Tuesday, March 31, 2020

Putin’s Failure to Respond Quickly to Epidemic Sparks Fear, Anger and Confusion among Russians, Shelin Says

Paul Goble

            Staunton, March 27 – One of the characteristics of extreme personalist dictatorships like those of Joseph Stalin or Vladimir Putin is that the leader must personally take charge and be seen to take charge in response to every crisis lest his non-appearance spark fear and anger and even confusion about who is in charge.

            When Stalin did not speak to the Soviet people immediately after the German invasion, many within his regime and among the population were left at loose ends. He recovered his standing quickly when he did appear and especially when he adopted a new language in speaking with the people.

            Something similar appears to have happened between the onset of the coronavirus and Putin’s appearance at the hospital and his speech to the nation, a period when, as Rosbalt commentator Sergey Shelin, Russian officials and the Russian people were left unsure of “who is ruling Russia” (rosbalt.ru/blogs/2020/03/27/1835097.html).

            Now that the Kremlin leader has spoken, the immediate problem has passed. But it raises a larger issue for the future: As Putin ages or as he seeks to withdraw from day-to-day management, he and his regime and countrymen may find themselves trapped in a situation in which if he doesn’t appear as leader, that alone will become a problem.

            Even the aging Stalin had to continue to appear; but because his regime was based far less on a saturated media environment, he was not under the same pressure to do so as Putin whose regime is based on his control of the media and was able to withdraw like some pre-modern monarch into the mysteries of the Kremlin.

            In an autocracy with an irreplaceable leader, Shelin suggests, it is now critically important that the supreme leader appear and appear quickly. But in the case of the coronavirus, Putin didn’t. Instead, for some weeks, the leader was silent and “his brief appeal to the nation was strange not only in content but also in form.”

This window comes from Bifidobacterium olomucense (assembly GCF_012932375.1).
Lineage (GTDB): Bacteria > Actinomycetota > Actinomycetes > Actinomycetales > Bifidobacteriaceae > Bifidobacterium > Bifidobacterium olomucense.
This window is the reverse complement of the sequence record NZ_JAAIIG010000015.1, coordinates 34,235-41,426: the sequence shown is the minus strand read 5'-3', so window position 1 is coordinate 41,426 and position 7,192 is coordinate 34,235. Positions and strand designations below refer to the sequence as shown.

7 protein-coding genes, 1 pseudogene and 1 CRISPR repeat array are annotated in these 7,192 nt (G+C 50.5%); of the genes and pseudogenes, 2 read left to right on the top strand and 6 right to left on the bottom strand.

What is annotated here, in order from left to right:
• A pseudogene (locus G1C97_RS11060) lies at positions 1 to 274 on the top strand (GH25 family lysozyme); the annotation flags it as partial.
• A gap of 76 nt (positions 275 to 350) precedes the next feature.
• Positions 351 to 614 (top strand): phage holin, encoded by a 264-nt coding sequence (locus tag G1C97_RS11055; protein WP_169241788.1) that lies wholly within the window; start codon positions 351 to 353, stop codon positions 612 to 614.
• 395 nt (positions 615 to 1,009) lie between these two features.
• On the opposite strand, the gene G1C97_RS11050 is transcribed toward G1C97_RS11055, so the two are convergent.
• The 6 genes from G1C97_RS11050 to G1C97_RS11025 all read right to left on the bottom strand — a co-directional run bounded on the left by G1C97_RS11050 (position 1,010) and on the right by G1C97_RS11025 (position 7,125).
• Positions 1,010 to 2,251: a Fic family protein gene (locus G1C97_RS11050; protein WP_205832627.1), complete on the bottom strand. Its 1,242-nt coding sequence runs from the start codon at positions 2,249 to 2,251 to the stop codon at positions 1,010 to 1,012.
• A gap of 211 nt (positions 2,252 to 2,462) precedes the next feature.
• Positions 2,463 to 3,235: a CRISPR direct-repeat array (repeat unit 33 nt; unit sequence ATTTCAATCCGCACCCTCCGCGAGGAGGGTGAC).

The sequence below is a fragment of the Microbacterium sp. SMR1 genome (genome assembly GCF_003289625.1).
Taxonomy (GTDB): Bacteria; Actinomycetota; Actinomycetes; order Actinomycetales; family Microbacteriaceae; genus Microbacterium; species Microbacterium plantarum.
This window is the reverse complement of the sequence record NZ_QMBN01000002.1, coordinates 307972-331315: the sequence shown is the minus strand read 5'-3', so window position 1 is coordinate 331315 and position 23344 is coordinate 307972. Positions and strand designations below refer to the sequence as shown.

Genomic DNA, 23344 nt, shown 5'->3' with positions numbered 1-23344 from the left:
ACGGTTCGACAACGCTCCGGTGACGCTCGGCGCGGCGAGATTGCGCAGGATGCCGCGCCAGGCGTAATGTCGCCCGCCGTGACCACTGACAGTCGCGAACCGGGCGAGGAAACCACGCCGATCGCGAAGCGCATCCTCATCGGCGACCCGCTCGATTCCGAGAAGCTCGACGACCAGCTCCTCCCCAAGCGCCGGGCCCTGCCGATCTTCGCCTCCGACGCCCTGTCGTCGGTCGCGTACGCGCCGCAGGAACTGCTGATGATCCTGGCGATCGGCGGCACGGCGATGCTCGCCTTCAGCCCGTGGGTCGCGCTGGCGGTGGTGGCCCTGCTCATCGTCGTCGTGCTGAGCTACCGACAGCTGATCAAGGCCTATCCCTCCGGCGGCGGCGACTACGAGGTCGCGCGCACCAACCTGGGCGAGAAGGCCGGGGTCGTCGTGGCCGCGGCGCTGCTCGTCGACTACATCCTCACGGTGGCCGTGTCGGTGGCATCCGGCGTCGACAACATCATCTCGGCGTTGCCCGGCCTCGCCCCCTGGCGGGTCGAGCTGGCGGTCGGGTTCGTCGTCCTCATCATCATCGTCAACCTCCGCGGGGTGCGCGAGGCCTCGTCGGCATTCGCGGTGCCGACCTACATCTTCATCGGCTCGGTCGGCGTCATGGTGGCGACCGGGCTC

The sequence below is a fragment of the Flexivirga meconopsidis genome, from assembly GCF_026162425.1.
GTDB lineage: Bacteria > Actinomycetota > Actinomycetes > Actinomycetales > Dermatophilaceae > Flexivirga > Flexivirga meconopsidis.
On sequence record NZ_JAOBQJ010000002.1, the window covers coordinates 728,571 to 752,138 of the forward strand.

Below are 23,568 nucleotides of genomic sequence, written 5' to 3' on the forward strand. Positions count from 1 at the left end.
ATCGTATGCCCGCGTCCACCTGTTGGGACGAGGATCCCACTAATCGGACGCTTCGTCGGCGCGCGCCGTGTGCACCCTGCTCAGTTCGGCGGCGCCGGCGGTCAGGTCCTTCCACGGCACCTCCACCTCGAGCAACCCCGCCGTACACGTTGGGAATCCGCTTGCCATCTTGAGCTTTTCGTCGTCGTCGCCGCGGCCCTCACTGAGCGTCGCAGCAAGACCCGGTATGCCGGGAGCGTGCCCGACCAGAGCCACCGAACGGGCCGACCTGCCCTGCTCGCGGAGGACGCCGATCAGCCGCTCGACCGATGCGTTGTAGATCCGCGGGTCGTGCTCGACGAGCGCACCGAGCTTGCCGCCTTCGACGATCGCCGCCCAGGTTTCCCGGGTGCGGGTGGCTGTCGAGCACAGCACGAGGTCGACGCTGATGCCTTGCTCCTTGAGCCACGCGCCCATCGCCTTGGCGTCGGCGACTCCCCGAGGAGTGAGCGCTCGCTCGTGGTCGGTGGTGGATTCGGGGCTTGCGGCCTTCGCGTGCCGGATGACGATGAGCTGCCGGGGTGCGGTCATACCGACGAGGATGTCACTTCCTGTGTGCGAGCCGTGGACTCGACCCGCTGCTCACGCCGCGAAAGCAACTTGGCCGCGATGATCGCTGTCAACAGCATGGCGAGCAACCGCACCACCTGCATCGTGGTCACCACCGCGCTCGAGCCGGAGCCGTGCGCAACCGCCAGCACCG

Instead of projecting the image of a leader who was going to take things to hand, he acted “like a tired teacher reluctantly speaking to bored pupils.” His proposals seemed second hand rather than his own, and his approach seemed at odds with a crisis that will hit several million Russians directly and the whole country as a result.

            Others like Moscow Mayor Sergey Sobyanin have been taking the lead, and some may ask what difference does it make who does. But they do not understand the nature of the Russian system, Shelin argues.  Given the power vertical, the first person must take the lead or his executors will become confused and even angry.

            Some of its members, like the patriarch, will be uncertain what is expected of them unless the number one speaks. And they will flail about. Any appearance of liberalism will occur in Russia only when the supreme leader doesn’t indicate exactly what he expects and is prepared to use his power to insist on.

            But in this case and perhaps others in the future, Putin isn’t playing that role. “Why? Undoubtedly because he as usual doesn’t want to connect with name with difficulties, failures and misfortunes,” but also in this case because he is focusing on something else – the plebiscite on the amendments that will allow him to stay in power and the opposition he now faces.

            That may explain this case, Putin’s slowness to respond and the strange way in which he finally did so, the Rosbalt commentator says. But it raises the question of how Putin will respond in the future to crises as he gets older and whether the system he has created can remain stable if he reacts in a similar way. 

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